RTD Board tonight approves service changes starting April 19
The Regional Transportation District (RTD)’s Board of Directors tonight approved changes that will reduce the agency’s bus, light rail and special services starting April 19.
The Board approved an extensive package of May service changes, which would have originally taken effect May 17, and a service reduction plan to address COVID-19 by moving to the weekend service outlined in the May service changes. During a special Board meeting to discuss the COVID-19 service plan the motion passed unanimously.
The initial changes shift most bus service to a Saturday schedule and light rail service to a Sunday schedule as outlined in the May service change plan. This is in response to a 70% decrease in ridership resulting from the spread of COVID-19. The weekend levels of service that were approved reduce service by about 40% from current levels.
“The current decrease in RTD ridership is unrivaled in the agency’s history, and by taking this action, we exercise responsibility and care for our employees and our customers,” said RTD Interim General Manager and CEO Paul J. Ballard. “This also allows us to continue to serve those who rely on us, including health care and food service workers and others who are critical to fighting this crisis, while also giving us flexibility to restore service as ridership returns.”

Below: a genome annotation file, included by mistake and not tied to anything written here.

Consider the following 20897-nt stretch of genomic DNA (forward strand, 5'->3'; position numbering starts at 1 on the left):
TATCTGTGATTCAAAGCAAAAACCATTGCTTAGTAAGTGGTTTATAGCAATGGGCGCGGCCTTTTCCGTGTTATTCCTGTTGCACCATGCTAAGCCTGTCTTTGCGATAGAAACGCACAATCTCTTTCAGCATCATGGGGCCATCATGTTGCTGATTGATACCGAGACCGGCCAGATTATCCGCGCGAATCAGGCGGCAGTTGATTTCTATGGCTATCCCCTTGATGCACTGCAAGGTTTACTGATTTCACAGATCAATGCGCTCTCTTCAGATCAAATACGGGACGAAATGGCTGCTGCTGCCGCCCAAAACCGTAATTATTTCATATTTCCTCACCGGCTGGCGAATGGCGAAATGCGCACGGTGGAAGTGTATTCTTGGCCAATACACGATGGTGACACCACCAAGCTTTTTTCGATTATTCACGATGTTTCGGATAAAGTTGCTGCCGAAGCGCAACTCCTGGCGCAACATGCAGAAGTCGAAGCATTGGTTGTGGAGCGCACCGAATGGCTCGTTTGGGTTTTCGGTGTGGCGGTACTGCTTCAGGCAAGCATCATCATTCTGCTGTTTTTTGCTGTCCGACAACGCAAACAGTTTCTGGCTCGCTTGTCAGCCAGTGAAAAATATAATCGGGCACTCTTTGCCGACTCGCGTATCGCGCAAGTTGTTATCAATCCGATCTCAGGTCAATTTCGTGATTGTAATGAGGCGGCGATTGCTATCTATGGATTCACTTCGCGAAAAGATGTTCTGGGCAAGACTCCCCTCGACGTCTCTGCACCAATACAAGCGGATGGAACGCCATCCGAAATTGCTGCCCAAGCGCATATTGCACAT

Ballard says the reduced service levels will remain in effect through Sept. 20, which is the next planned service change. RTD will continue to evaluate ridership and service needs and reinstate service as demand warrants and ridership returns. Service will be restored as necessary from Saturday and Sunday service to the service levels outlined in the May service change.
Implementing the service reduction plan starting April 19 gives RTD time to work through many processes with the union and integrate the change into its information systems.
RTD intends to retain its operations staff during the service reduction. Those who aren’t assigned regular routes will be on standby to cover open trips or shifts for operators who call in sick, as well as participate in refresher training. Taking this approach will keep the agency’s workforce intact for when the pandemic subsides and service levels can be restored.
RTD’s commuter rail lines -- University of Colorado A Line, B Line and G Line -- will continue to run at current service levels, because they are operated by Denver Transit Partners, a private concessionaire.